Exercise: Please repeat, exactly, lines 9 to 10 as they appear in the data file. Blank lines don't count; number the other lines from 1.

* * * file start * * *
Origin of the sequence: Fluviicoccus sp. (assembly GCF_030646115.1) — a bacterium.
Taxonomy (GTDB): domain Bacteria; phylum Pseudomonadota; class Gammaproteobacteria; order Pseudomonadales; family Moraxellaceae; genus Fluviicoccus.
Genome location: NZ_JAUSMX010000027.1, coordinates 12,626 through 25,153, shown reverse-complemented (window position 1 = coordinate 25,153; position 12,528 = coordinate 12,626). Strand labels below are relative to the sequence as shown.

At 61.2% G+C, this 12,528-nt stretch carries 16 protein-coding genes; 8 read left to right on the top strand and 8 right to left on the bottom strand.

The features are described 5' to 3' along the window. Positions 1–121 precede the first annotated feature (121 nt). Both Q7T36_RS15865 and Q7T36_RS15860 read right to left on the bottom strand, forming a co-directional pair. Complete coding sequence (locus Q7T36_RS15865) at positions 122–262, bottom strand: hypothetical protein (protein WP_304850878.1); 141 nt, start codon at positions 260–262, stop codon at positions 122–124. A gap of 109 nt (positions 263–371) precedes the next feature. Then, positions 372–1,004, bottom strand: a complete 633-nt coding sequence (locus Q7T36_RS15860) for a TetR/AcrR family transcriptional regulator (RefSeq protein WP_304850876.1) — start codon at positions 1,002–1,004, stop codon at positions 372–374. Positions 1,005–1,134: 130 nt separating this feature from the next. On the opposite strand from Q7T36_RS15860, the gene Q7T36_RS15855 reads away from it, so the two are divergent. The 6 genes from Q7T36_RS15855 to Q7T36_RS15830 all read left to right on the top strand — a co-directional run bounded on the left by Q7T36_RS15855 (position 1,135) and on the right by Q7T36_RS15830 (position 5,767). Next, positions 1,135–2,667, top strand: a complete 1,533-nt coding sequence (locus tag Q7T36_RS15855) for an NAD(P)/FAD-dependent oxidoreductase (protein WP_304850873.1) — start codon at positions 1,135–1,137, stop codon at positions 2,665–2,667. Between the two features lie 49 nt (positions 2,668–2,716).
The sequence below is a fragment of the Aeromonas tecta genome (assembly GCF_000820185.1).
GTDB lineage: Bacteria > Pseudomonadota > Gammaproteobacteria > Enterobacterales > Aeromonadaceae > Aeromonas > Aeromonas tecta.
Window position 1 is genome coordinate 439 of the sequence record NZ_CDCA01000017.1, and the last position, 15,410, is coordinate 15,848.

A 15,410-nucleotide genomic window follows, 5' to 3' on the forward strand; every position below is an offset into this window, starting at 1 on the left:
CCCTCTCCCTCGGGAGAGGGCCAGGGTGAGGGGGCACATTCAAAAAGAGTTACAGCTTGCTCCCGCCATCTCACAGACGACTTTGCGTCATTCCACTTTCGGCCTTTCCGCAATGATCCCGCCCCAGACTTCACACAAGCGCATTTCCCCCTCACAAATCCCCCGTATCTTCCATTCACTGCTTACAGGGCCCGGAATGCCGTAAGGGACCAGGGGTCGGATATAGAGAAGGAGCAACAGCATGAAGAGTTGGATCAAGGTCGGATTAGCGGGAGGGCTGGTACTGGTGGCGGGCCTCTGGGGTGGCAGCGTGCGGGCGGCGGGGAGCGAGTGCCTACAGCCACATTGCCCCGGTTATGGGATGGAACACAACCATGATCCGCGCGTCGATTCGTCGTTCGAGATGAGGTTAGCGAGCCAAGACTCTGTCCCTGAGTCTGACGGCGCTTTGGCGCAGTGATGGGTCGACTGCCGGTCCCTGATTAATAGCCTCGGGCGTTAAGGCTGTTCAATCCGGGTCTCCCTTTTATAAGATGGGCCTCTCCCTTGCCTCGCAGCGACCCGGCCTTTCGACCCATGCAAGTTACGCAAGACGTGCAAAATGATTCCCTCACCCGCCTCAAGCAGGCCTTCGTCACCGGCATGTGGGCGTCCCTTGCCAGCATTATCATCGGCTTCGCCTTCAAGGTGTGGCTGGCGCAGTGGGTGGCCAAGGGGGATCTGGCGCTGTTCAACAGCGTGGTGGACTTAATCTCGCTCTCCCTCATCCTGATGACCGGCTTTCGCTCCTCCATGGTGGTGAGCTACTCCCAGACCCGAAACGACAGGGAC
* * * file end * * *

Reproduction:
A 15,410-nucleotide genomic window follows, 5' to 3' on the forward strand; every position below is an offset into this window, starting at 1 on the left:
CCCTCTCCCTCGGGAGAGGGCCAGGGTGAGGGGGCACATTCAAAAAGAGTTACAGCTTGCTCCCGCCATCTCACAGACGACTTTGCGTCATTCCACTTTCGGCCTTTCCGCAATGATCCCGCCCCAGACTTCACACAAGCGCATTTCCCCCTCACAAATCCCCCGTATCTTCCATTCACTGCTTACAGGGCCCGGAATGCCGTAAGGGACCAGGGGTCGGATATAGAGAAGGAGCAACAGCATGAAGAGTTGGATCAAGGTCGGATTAGCGGGAGGGCTGGTACTGGTGGCGGGCCTCTGGGGTGGCAGCGTGCGGGCGGCGGGGAGCGAGTGCCTACAGCCACATTGCCCCGGTTATGGGATGGAACACAACCATGATCCGCGCGTCGATTCGTCGTTCGAGATGAGGTTAGCGAGCCAAGACTCTGTCCCTGAGTCTGACGGCGCTTTGGCGCAGTGATGGGTCGACTGCCGGTCCCTGATTAATAGCCTCGGGCGTTAAGGCTGTTCAATCCGGGTCTCCCTTTTATAAGATGGGCCTCTCCCTTGCCTCGCAGCGACCCGGCCTTTCGACCCATGCAAGTTACGCAAGACGTGCAAAATGATTCCCTCACCCGCCTCAAGCAGGCCTTCGTCACCGGCATGTGGGCGTCCCTTGCCAGCATTATCATCGGCTTCGCCTTCAAGGTGTGGCTGGCGCAGTGGGTGGCCAAGGGGGATCTGGCGCTGTTCAACAGCGTGGTGGACTTAATCTCGCTCTCCCTCATCCTGATGACCGGCTTTCGCTCCTCCATGGTGGTGAGCTACTCCCAGACCCGAAACGACAGGGAC